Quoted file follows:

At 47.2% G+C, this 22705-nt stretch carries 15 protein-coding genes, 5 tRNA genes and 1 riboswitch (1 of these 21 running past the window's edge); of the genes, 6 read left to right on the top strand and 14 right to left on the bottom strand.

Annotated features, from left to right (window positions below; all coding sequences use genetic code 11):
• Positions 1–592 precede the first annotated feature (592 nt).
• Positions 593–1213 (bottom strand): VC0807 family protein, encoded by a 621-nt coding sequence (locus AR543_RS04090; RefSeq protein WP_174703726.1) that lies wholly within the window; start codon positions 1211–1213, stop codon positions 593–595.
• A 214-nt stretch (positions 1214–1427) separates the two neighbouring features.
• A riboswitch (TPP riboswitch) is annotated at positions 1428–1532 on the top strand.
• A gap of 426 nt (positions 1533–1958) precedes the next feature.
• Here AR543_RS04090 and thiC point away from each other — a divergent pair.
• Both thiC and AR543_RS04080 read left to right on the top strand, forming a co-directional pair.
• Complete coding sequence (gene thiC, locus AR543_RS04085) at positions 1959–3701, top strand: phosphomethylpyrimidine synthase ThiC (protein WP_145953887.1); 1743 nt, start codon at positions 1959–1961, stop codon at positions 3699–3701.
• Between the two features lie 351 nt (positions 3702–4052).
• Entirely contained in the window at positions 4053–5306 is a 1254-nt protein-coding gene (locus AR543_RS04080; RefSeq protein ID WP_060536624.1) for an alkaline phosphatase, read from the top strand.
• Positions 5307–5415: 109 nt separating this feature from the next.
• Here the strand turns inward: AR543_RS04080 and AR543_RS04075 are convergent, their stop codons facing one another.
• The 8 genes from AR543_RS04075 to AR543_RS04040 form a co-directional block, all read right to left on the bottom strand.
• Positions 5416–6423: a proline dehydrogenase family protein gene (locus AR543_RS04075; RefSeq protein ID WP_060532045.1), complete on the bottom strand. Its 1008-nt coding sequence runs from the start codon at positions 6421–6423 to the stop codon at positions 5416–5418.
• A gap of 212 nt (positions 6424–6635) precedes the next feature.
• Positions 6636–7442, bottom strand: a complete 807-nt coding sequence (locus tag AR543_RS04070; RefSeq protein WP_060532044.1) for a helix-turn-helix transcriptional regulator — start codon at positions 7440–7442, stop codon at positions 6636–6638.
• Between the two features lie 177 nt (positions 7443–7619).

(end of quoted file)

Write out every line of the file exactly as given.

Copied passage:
At 47.2% G+C, this 22705-nt stretch carries 15 protein-coding genes, 5 tRNA genes and 1 riboswitch (1 of these 21 running past the window's edge); of the genes, 6 read left to right on the top strand and 14 right to left on the bottom strand.

Annotated features, from left to right (window positions below; all coding sequences use genetic code 11):
• Positions 1–592 precede the first annotated feature (592 nt).
• Positions 593–1213 (bottom strand): VC0807 family protein, encoded by a 621-nt coding sequence (locus AR543_RS04090; RefSeq protein WP_174703726.1) that lies wholly within the window; start codon positions 1211–1213, stop codon positions 593–595.
• A 214-nt stretch (positions 1214–1427) separates the two neighbouring features.
• A riboswitch (TPP riboswitch) is annotated at positions 1428–1532 on the top strand.
• A gap of 426 nt (positions 1533–1958) precedes the next feature.
• Here AR543_RS04090 and thiC point away from each other — a divergent pair.
• Both thiC and AR543_RS04080 read left to right on the top strand, forming a co-directional pair.
• Complete coding sequence (gene thiC, locus AR543_RS04085) at positions 1959–3701, top strand: phosphomethylpyrimidine synthase ThiC (protein WP_145953887.1); 1743 nt, start codon at positions 1959–1961, stop codon at positions 3699–3701.
• Between the two features lie 351 nt (positions 3702–4052).
• Entirely contained in the window at positions 4053–5306 is a 1254-nt protein-coding gene (locus AR543_RS04080; RefSeq protein ID WP_060536624.1) for an alkaline phosphatase, read from the top strand.
• Positions 5307–5415: 109 nt separating this feature from the next.
• Here the strand turns inward: AR543_RS04080 and AR543_RS04075 are convergent, their stop codons facing one another.
• The 8 genes from AR543_RS04075 to AR543_RS04040 form a co-directional block, all read right to left on the bottom strand.
• Positions 5416–6423: a proline dehydrogenase family protein gene (locus AR543_RS04075; RefSeq protein ID WP_060532045.1), complete on the bottom strand. Its 1008-nt coding sequence runs from the start codon at positions 6421–6423 to the stop codon at positions 5416–5418.
• A gap of 212 nt (positions 6424–6635) precedes the next feature.
• Positions 6636–7442, bottom strand: a complete 807-nt coding sequence (locus tag AR543_RS04070; RefSeq protein WP_060532044.1) for a helix-turn-helix transcriptional regulator — start codon at positions 7440–7442, stop codon at positions 6636–6638.
• Between the two features lie 177 nt (positions 7443–7619).